Congratulations! Choosing to create your church website on WordPress means you’re using the very popular church content management system (CMS) that’s open source, free (non-proprietary), and highly adaptable. We highly recommend it for creating and maintaining your church website!
But before you celebrate too much, remember a church website is never done. Your content must be constantly kept current and desired, plus the user-experience of your theme must suit your audience (ensuring information can be found quickly because your website organization is simple and your page content is scannable). Oh, and make sure you establish a unique brand thread that weaves through your content so it unites ministries under one church brand so you become known for it (and Google becomes your best evangelist)!
Even after you do all of that, you’re not done. Your CMS needs regular attention. If not? Your church website will break. Here are 5 cautions for every church website on WordPress:
- Your password matters. Security is paramount for church WordPress websites. Ensure you use a very complex password (numbers, letters, various case, special characters) and be careful who you share the master password with. Better to have people setup as users. Even then, change your password regularly and install a security plugin for malicious attempts to take over your site.
- Be careful with Plugins. Church websites need functionality. Plugins abound for almost anything you can dream for your website to do. From filterable event calendars, to forms, registration, SEO, ChMS connections; the sky’s the limit. Because it’s open source, WordPress developers abound, with varying degrees of skills. Always be cautious of a plugin. Get it from trusted sources, check how often it’s updated, and how the developer and plugin are rated. Don’t risk your site on something that’s questionable. Ever. And check compatibility with your WordPress version.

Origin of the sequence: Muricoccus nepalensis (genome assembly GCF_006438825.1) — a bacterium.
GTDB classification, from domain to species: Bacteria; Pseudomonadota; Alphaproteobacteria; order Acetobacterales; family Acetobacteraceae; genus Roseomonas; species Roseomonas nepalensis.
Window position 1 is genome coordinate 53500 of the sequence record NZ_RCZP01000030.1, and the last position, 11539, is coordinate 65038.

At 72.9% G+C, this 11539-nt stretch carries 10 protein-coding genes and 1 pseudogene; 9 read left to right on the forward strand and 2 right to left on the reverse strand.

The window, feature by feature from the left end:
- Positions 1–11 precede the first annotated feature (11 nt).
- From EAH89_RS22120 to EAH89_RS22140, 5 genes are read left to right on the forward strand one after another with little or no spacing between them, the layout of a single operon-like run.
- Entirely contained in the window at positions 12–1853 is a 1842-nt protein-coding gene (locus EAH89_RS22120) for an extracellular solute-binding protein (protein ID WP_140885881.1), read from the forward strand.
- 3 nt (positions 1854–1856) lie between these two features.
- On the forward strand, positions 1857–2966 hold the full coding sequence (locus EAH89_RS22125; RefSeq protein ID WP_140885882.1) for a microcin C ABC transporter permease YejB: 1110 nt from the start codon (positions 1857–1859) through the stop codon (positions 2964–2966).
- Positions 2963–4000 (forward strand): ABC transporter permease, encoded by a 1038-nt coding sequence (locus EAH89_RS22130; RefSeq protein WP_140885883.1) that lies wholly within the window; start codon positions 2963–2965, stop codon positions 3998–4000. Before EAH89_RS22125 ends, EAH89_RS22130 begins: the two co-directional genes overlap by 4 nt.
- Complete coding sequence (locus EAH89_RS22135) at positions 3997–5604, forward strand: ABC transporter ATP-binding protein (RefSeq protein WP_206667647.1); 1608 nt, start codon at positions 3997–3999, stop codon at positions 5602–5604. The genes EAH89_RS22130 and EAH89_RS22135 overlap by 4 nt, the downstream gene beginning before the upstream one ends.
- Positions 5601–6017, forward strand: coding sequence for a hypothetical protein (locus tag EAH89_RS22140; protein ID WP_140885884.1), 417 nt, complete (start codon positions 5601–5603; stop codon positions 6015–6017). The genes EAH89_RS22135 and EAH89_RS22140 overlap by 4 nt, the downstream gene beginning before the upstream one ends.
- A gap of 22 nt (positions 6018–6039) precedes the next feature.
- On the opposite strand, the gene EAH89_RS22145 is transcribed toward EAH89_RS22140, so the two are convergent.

- Have a WordPress developer available. Even with careful attention, your site will have issues from time to time. Perhaps from a careless error from you or your team, a plugin that causes issues, or some unidentified (frustrating) programming glitch. When these happen, it’s good to have a developer skilled in WordPress programming on call. Perhaps the person who helped you set up the website in the first place (most non-programmers can’t do the initial theme customization). Ultimately find someone you like and trust, and negotiate a retainer or hourly rate with time expectation/incidence.
- Do backups regularly. Ask your hosting company (use a host specializing in WordPress builds). Backup regularly so you can restore to a backup if something catastrophic occurs. And especially do backups before every major WordPress update (or huge content changes).
- Keep your WordPress and Plugins current. Similar to how your iPhone works; the iOS runs the phone so apps add functionality. WordPress system’s like the iOS and Plugins are like apps. They must work in tandem. Keep WordPress and Plugins updated; but ensure plugins are compatible with the WordPress updates before upgrading. This compatibility dance needs to be resolved. Plugins first? WordPress updating first? Just ensure they’re fully compatible or your site will break.